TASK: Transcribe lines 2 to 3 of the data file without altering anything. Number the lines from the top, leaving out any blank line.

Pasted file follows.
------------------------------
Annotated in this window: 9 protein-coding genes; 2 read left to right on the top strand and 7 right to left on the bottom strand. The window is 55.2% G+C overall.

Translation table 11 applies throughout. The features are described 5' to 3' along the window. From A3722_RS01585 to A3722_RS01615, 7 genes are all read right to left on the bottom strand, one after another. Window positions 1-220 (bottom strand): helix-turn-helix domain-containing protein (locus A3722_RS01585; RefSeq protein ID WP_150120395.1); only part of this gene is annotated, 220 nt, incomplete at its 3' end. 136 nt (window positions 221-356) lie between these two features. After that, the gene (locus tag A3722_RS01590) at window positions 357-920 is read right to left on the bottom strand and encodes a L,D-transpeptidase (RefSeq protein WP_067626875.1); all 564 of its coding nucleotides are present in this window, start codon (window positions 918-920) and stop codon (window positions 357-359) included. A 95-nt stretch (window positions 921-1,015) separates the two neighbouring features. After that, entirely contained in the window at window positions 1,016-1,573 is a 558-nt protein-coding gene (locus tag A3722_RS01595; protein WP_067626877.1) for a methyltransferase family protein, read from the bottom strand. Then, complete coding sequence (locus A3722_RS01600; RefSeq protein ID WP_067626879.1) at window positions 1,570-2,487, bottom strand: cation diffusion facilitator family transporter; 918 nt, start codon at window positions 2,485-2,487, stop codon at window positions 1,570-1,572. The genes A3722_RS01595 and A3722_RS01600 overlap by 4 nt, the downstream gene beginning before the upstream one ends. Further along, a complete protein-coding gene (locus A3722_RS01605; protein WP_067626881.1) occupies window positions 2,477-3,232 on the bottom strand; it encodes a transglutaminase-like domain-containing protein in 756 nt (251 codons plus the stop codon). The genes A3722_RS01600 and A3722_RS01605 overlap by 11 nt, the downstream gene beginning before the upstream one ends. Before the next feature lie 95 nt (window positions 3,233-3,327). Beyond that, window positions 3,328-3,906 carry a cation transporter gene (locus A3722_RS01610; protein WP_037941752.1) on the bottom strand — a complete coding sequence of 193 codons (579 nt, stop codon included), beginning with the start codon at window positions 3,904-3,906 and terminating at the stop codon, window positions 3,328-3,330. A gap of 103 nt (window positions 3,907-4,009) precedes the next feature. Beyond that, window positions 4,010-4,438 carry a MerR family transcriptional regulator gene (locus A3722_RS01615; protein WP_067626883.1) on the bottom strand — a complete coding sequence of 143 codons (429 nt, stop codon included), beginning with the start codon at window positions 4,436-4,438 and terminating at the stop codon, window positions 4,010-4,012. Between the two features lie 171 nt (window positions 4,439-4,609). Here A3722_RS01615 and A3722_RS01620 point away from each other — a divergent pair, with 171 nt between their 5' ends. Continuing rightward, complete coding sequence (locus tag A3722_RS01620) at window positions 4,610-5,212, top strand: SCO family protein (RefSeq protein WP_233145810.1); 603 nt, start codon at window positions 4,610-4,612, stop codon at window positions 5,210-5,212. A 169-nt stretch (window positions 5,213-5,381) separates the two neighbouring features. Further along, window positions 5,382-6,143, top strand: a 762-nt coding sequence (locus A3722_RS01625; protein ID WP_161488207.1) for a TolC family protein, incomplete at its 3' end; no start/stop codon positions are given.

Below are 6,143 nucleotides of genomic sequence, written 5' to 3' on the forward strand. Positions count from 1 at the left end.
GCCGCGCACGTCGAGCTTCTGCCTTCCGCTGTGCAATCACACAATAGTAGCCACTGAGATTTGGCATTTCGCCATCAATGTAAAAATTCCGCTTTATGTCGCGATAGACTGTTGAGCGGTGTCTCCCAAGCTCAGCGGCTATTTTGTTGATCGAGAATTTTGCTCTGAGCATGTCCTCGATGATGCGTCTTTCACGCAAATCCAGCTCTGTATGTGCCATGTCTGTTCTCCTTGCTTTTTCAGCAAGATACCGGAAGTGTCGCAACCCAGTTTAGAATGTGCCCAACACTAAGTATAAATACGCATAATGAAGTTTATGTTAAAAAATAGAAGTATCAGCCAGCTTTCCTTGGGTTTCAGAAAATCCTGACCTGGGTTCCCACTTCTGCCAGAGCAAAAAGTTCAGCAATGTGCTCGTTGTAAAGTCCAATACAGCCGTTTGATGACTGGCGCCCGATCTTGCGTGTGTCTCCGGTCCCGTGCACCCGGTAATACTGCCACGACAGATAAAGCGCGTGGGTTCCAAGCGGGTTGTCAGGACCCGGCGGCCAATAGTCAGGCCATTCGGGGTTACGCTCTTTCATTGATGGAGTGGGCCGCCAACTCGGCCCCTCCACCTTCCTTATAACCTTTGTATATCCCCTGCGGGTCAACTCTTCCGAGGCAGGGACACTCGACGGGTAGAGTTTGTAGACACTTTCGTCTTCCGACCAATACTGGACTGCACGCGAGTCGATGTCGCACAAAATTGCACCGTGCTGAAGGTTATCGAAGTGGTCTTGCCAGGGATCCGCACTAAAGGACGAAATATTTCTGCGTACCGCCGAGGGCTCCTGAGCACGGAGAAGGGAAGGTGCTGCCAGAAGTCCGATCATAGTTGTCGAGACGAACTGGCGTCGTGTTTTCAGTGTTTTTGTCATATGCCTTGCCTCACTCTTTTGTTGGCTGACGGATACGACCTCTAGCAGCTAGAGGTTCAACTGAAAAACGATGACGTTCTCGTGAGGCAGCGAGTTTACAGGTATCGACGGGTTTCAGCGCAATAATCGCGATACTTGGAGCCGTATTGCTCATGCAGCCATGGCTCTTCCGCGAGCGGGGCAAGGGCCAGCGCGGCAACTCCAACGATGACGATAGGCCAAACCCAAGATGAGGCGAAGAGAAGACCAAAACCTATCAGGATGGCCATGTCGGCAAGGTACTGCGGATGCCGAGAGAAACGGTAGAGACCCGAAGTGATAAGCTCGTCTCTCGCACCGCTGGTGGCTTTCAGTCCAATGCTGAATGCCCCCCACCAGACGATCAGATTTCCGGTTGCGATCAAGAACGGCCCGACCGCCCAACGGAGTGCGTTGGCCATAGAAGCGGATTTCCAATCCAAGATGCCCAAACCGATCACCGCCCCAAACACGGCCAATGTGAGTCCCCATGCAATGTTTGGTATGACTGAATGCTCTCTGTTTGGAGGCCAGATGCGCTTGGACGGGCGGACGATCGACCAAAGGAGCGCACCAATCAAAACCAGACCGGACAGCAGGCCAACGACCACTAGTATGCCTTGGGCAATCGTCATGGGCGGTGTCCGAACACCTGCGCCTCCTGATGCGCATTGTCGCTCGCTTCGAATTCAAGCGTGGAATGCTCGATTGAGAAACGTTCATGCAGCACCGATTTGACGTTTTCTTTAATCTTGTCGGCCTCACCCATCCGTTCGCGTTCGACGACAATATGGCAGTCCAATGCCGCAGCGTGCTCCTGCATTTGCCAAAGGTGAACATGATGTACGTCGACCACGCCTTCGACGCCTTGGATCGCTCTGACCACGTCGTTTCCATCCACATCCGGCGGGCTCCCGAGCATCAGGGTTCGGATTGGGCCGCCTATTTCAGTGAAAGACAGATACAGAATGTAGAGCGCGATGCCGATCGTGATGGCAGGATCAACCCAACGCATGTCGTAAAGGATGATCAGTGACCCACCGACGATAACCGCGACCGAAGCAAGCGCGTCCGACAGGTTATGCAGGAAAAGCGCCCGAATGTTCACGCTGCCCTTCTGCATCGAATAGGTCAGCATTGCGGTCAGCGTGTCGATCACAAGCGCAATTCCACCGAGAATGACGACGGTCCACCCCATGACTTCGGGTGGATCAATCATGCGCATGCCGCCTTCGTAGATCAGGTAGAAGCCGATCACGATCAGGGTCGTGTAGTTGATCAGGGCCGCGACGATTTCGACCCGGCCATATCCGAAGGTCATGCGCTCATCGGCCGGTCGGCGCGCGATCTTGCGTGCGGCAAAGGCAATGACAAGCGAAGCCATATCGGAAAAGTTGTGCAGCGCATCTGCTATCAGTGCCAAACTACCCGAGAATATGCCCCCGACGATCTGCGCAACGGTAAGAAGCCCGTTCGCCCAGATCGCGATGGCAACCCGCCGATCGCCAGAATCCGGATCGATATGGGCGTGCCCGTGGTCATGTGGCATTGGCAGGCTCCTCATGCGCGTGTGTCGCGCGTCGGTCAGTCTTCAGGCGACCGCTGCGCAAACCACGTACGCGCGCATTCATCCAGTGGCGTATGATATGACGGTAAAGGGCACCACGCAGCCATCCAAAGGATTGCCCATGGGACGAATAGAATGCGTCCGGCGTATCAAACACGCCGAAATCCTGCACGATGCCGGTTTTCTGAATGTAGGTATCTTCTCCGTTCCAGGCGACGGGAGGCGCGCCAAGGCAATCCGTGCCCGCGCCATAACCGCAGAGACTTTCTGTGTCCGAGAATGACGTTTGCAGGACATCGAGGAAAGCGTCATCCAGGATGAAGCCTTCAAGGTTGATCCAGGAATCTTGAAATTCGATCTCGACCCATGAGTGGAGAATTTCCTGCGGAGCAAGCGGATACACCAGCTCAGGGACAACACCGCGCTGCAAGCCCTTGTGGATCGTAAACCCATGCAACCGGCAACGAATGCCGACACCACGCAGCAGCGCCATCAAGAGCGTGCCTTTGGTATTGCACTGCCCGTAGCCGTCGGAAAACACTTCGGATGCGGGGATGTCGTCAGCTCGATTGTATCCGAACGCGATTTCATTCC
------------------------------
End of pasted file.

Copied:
Translation table 11 applies throughout. The features are described 5' to 3' along the window. From A3722_RS01585 to A3722_RS01615, 7 genes are all read right to left on the bottom strand, one after another. Window positions 1-220 (bottom strand): helix-turn-helix domain-containing protein (locus A3722_RS01585; RefSeq protein ID WP_150120395.1); only part of this gene is annotated, 220 nt, incomplete at its 3' end. 136 nt (window positions 221-356) lie between these two features. After that, the gene (locus tag A3722_RS01590) at window positions 357-920 is read right to left on the bottom strand and encodes a L,D-transpeptidase (RefSeq protein WP_067626875.1); all 564 of its coding nucleotides are present in this window, start codon (window positions 918-920) and stop codon (window positions 357-359) included. A 95-nt stretch (window positions 921-1,015) separates the two neighbouring features. After that, entirely contained in the window at window positions 1,016-1,573 is a 558-nt protein-coding gene (locus tag A3722_RS01595; protein WP_067626877.1) for a methyltransferase family protein, read from the bottom strand. Then, complete coding sequence (locus A3722_RS01600; RefSeq protein ID WP_067626879.1) at window positions 1,570-2,487, bottom strand: cation diffusion facilitator family transporter; 918 nt, start codon at window positions 2,485-2,487, stop codon at window positions 1,570-1,572. The genes A3722_RS01595 and A3722_RS01600 overlap by 4 nt, the downstream gene beginning before the upstream one ends. Further along, a complete protein-coding gene (locus A3722_RS01605; protein WP_067626881.1) occupies window positions 2,477-3,232 on the bottom strand; it encodes a transglutaminase-like domain-containing protein in 756 nt (251 codons plus the stop codon). The genes A3722_RS01600 and A3722_RS01605 overlap by 11 nt, the downstream gene beginning before the upstream one ends. Before the next feature lie 95 nt (window positions 3,233-3,327). Beyond that, window positions 3,328-3,906 carry a cation transporter gene (locus A3722_RS01610; protein WP_037941752.1) on the bottom strand — a complete coding sequence of 193 codons (579 nt, stop codon included), beginning with the start codon at window positions 3,904-3,906 and terminating at the stop codon, window positions 3,328-3,330. A gap of 103 nt (window positions 3,907-4,009) precedes the next feature. Beyond that, window positions 4,010-4,438 carry a MerR family transcriptional regulator gene (locus A3722_RS01615; protein WP_067626883.1) on the bottom strand — a complete coding sequence of 143 codons (429 nt, stop codon included), beginning with the start codon at window positions 4,436-4,438 and terminating at the stop codon, window positions 4,010-4,012. Between the two features lie 171 nt (window positions 4,439-4,609). Here A3722_RS01615 and A3722_RS01620 point away from each other — a divergent pair, with 171 nt between their 5' ends. Continuing rightward, complete coding sequence (locus tag A3722_RS01620) at window positions 4,610-5,212, top strand: SCO family protein (RefSeq protein WP_233145810.1); 603 nt, start codon at window positions 4,610-4,612, stop codon at window positions 5,210-5,212. A 169-nt stretch (window positions 5,213-5,381) separates the two neighbouring features. Further along, window positions 5,382-6,143, top strand: a 762-nt coding sequence (locus A3722_RS01625; protein ID WP_161488207.1) for a TolC family protein, incomplete at its 3' end; no start/stop codon positions are given.

Below are 6,143 nucleotides of genomic sequence, written 5' to 3' on the forward strand. Positions count from 1 at the left end.